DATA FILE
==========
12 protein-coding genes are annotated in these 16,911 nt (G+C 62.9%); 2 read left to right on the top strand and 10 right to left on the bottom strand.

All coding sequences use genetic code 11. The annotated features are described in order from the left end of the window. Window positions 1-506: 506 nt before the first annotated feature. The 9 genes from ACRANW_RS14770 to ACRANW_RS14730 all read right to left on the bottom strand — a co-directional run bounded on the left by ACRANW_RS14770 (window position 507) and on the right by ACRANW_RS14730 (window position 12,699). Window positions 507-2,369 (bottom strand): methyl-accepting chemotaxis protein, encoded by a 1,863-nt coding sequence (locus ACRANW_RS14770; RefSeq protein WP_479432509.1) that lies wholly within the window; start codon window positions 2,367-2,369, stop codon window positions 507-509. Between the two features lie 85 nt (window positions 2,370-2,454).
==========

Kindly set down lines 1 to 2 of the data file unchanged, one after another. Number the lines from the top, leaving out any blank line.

12 protein-coding genes are annotated in these 16,911 nt (G+C 62.9%); 2 read left to right on the top strand and 10 right to left on the bottom strand.

All coding sequences use genetic code 11. The annotated features are described in order from the left end of the window. Window positions 1-506: 506 nt before the first annotated feature. The 9 genes from ACRANW_RS14770 to ACRANW_RS14730 all read right to left on the bottom strand — a co-directional run bounded on the left by ACRANW_RS14770 (window position 507) and on the right by ACRANW_RS14730 (window position 12,699). Window positions 507-2,369 (bottom strand): methyl-accepting chemotaxis protein, encoded by a 1,863-nt coding sequence (locus ACRANW_RS14770; RefSeq protein WP_479432509.1) that lies wholly within the window; start codon window positions 2,367-2,369, stop codon window positions 507-509. Between the two features lie 85 nt (window positions 2,370-2,454).